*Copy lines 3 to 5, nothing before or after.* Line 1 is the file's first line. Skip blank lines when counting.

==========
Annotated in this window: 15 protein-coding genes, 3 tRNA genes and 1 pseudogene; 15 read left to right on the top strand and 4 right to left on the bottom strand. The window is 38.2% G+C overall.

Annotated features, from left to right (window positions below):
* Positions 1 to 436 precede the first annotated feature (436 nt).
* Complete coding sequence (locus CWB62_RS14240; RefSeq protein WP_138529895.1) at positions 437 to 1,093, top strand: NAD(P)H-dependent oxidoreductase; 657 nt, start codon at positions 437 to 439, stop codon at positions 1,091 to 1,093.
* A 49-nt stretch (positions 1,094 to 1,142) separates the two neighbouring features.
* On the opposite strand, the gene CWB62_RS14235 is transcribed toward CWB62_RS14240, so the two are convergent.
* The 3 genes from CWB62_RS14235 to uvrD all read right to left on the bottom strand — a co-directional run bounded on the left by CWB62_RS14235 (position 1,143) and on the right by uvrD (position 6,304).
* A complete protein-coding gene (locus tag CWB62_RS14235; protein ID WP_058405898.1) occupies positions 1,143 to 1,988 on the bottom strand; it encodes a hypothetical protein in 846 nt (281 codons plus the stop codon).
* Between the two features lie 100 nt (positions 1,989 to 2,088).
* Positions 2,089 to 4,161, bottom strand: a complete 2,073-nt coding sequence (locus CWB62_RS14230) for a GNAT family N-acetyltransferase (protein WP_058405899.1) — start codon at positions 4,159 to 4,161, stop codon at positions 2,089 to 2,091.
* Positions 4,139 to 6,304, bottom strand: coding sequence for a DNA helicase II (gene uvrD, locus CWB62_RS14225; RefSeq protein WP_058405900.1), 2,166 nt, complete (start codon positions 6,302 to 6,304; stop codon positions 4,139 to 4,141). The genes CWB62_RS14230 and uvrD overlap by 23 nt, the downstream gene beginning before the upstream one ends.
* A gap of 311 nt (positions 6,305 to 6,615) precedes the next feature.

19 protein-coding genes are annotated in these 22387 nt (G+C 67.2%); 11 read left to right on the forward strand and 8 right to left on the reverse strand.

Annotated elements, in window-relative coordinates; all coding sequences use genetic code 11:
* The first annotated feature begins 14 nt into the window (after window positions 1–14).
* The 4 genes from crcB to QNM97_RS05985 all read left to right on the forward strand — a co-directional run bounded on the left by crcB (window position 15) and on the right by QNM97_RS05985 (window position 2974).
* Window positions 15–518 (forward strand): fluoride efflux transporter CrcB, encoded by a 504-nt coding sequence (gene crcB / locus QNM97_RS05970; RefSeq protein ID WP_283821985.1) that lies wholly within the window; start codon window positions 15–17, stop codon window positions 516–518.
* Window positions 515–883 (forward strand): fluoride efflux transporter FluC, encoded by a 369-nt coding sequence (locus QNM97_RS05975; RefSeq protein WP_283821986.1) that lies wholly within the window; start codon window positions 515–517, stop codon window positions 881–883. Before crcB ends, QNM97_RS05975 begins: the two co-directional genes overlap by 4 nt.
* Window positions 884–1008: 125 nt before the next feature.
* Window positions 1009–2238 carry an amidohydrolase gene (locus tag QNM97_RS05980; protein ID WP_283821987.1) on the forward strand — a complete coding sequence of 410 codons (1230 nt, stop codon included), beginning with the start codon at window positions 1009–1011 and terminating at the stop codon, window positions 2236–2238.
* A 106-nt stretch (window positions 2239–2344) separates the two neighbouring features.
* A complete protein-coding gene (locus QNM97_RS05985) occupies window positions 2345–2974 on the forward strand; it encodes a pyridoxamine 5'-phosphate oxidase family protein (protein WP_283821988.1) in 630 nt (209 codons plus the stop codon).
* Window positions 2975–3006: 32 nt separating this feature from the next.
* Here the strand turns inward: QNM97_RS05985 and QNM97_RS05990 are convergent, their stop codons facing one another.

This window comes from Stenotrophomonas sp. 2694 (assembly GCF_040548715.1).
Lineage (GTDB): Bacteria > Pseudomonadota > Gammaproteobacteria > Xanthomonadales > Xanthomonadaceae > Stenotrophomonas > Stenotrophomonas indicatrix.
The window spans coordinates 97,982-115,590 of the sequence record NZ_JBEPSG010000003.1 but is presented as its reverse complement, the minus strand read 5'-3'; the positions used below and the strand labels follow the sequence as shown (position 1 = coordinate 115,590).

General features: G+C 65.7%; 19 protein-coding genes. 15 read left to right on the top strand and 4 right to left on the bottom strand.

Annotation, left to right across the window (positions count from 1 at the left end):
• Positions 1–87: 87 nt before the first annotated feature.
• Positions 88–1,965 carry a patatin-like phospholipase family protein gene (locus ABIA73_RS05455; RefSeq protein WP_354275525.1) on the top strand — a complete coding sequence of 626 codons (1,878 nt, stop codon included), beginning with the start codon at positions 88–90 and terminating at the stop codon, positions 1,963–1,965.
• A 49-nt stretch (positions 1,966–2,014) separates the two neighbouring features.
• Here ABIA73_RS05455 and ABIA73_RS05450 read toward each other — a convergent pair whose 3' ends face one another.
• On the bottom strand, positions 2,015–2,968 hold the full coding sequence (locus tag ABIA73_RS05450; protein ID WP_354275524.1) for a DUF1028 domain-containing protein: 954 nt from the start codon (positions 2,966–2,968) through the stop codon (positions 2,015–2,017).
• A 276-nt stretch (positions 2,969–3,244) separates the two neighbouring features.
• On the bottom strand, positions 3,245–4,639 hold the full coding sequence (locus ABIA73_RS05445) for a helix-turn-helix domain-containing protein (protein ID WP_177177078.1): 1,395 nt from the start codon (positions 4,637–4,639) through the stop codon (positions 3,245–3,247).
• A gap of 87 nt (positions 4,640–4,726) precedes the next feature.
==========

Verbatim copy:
* Positions 1 to 436 precede the first annotated feature (436 nt).
* Complete coding sequence (locus CWB62_RS14240; RefSeq protein WP_138529895.1) at positions 437 to 1,093, top strand: NAD(P)H-dependent oxidoreductase; 657 nt, start codon at positions 437 to 439, stop codon at positions 1,091 to 1,093.
* A 49-nt stretch (positions 1,094 to 1,142) separates the two neighbouring features.